Concordia Healthcare announced today a finalized structure for its financing of the acquisition of Amdipharm Mercury. According to a filing, the debt financing consists of term loans of roughly $1.865 billion, including U.S. dollar and sterling tranches, and senior unsecured notes/loans of up to $790 million, with maturities of six and seven years respectively. The balance of the financing will consist of an unsecured bridge loan of up to $180 million, which under the terms of the amended commitment letter, will have a maturity date of two years.
However, several sources indicate that the $790 million of unsecured notes/loans may not be syndicated in the high-yield market at this time, and may be placed with the bridge loan holders or potentially funded as leads work through options. Sources pointed to a 9% or 9.5% cap on the bridge loan, and currently the existing 7% notes due 2023 are trading with a 10% yield, at 94, trade data show. Note the bond offering had not been announced in the market, although S&P and Moody’s assigned CCC+ and Caa2 ratings to an originally proposed $950 million eight-year bond offering.
As reported yesterday, arrangers Goldman Sachs, Credit Suisse, Jefferies, and RBC Capital Markets trimmed by one year the proposed maturities of Concordia Healthcare’s cross-border institutional term loans.
Arrangers didn’t provide any update yesterday to price talk on the term debt. The $1.1 billion U.S. dollar B term loan, now six years, is officially talked at L+400–425, with a 1% LIBOR floor and offered at 99. The £500 million (roughly $759 million) sterling-denominated, six-year tranche is talked at L+450–475, also with a 1% floor and a 99 OID. Lenders to both the dollar and the sterling tranches are offered six months of 101 soft call protection. Unofficially, the loans appear to be in price discovery.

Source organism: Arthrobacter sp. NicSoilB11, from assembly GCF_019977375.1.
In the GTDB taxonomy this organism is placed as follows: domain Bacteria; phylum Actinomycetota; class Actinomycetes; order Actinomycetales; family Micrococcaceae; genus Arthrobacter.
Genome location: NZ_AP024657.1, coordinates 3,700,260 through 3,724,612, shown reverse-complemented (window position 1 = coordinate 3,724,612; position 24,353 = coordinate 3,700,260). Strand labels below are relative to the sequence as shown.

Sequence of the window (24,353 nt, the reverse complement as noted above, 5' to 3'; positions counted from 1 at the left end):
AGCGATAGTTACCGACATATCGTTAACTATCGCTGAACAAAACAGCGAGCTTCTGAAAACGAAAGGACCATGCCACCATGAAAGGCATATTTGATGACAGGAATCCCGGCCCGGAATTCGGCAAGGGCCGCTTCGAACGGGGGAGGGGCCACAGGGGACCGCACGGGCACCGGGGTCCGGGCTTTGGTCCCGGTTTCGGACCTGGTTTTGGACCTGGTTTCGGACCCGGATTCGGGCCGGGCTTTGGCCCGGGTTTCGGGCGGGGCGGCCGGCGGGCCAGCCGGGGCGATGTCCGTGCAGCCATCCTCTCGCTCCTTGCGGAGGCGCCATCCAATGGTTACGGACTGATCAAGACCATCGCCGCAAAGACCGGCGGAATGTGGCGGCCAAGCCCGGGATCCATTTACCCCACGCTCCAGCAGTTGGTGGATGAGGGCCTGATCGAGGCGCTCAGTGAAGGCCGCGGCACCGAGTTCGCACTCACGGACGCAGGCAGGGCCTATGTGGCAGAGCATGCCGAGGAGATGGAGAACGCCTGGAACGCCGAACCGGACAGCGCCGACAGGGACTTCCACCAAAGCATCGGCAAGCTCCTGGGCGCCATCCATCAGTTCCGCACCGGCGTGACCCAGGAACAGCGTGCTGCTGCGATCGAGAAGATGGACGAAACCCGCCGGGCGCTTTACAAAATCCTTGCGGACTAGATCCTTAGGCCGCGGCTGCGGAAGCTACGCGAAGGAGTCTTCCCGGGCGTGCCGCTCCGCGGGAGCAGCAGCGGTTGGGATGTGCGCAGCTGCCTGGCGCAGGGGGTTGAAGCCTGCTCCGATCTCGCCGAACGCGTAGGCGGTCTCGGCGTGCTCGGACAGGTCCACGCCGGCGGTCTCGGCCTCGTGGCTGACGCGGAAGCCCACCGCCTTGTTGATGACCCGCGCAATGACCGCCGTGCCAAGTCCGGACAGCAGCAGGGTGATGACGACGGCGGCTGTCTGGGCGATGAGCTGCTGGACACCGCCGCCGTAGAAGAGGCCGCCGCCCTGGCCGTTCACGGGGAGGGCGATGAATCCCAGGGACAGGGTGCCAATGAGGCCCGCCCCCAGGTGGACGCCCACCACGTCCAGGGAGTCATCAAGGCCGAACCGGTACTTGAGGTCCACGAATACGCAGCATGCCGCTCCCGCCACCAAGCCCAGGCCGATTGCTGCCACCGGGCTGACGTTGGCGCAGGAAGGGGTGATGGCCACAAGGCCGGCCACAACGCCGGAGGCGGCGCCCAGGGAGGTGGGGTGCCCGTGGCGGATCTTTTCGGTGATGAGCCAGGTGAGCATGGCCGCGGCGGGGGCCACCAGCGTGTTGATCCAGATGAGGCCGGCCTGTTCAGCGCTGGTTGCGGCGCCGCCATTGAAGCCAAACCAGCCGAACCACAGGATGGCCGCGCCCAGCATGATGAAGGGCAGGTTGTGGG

Arrangers held a follow-up call with investors yesterday to discuss both companies’ results and forecasts. Sources noted that the deal has been negatively impacted by both broad market conditions, as well as concerns around pharmaceutical credits, which have traded off in recent sessions amid scrutiny over rising drug prices.
Following the closing of the acquisition, Concordia’s total debt, including both new debt and existing senior notes of $735 million, with have a maximum blended interest rate of roughly 7.25% as announced on Oct. 9, 2015, according to filings. —Staff reports